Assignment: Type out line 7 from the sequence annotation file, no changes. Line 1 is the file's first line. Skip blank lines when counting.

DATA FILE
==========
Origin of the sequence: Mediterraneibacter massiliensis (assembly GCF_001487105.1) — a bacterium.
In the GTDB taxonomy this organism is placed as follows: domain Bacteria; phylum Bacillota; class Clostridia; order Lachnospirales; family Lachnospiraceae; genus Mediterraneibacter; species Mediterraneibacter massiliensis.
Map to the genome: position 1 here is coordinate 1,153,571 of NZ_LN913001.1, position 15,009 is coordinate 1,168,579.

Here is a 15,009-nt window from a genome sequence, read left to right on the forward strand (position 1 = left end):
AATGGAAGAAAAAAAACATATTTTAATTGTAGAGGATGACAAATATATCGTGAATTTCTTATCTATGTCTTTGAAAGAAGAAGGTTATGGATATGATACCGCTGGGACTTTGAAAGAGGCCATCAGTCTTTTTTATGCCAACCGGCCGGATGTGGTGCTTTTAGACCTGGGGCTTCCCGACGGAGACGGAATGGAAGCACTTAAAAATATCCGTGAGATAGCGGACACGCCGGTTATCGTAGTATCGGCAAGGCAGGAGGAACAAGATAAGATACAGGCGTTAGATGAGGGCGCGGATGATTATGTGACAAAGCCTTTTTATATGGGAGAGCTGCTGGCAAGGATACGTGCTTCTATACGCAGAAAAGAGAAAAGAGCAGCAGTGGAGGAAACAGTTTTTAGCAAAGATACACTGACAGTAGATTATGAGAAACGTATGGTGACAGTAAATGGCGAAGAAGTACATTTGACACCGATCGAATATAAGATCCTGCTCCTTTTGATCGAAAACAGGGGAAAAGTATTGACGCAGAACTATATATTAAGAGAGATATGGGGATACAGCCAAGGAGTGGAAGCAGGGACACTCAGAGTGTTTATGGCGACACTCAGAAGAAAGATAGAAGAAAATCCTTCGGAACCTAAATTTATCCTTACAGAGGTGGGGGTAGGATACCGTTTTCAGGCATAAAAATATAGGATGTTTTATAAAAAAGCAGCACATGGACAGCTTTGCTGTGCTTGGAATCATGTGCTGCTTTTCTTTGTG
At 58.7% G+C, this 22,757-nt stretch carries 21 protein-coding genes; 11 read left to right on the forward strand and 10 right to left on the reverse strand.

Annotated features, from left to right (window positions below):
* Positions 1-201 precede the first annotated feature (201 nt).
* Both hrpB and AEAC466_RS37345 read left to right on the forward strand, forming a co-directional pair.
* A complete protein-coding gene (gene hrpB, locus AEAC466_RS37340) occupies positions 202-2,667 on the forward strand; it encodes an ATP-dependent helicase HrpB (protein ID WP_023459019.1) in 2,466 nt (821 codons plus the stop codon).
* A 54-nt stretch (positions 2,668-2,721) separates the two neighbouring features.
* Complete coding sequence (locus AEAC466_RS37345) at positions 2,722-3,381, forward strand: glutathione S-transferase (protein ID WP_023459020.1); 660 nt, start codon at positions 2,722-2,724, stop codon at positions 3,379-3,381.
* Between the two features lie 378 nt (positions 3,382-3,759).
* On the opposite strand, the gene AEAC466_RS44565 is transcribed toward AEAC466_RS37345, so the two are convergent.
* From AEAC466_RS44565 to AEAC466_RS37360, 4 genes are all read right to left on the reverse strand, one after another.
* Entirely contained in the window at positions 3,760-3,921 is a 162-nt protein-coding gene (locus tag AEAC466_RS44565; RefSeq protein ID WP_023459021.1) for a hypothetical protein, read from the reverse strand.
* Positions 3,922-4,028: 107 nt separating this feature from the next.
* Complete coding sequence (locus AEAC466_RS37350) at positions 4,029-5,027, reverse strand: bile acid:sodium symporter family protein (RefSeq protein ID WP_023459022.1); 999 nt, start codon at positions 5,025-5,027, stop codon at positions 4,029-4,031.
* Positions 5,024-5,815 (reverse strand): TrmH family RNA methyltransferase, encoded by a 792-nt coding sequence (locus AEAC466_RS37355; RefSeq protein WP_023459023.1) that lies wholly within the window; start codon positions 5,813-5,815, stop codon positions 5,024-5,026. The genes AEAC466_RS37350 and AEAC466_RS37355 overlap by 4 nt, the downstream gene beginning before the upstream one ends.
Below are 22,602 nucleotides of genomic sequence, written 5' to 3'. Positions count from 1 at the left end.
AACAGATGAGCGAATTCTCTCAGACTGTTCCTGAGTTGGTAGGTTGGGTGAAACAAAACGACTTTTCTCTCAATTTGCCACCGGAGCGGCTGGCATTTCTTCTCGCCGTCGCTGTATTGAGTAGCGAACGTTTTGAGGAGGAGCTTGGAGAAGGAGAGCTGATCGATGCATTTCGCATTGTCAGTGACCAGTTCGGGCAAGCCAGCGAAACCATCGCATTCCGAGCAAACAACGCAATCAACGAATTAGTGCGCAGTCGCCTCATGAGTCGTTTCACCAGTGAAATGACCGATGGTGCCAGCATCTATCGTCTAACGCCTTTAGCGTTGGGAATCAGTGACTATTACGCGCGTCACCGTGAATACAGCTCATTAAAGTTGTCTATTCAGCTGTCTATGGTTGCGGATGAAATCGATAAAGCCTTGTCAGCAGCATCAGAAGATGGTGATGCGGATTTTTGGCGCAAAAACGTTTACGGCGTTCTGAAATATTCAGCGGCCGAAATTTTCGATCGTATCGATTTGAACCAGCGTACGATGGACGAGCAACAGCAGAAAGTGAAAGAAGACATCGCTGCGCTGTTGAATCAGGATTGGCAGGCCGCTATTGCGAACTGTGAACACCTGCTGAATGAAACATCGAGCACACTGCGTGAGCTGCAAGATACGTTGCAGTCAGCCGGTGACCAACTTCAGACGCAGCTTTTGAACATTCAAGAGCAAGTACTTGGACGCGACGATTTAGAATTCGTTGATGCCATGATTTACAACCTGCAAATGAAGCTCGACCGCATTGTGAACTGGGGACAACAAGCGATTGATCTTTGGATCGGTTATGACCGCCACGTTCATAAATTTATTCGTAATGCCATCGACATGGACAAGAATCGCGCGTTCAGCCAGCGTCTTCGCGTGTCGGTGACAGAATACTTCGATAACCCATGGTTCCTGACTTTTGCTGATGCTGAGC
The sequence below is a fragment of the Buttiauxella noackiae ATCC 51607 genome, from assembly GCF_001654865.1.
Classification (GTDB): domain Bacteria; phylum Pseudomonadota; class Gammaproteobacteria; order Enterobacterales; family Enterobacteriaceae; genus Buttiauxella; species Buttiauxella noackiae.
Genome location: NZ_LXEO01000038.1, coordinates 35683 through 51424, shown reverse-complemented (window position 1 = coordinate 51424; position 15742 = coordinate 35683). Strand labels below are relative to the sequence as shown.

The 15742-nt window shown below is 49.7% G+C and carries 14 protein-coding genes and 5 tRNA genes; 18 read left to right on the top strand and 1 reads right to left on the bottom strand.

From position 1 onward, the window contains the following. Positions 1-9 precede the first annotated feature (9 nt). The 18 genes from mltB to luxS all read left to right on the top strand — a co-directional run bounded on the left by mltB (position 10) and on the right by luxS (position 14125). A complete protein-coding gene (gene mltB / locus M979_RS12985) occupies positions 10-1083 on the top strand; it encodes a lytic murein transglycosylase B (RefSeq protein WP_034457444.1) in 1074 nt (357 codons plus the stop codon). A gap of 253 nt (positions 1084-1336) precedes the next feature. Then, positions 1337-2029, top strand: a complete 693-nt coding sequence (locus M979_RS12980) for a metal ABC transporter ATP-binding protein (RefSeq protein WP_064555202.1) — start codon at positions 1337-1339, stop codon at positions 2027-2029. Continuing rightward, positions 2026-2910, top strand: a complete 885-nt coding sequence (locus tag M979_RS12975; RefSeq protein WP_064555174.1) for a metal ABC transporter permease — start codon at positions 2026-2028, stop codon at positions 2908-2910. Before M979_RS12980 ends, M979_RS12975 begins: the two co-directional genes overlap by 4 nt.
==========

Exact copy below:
Annotated features, from left to right (window positions below):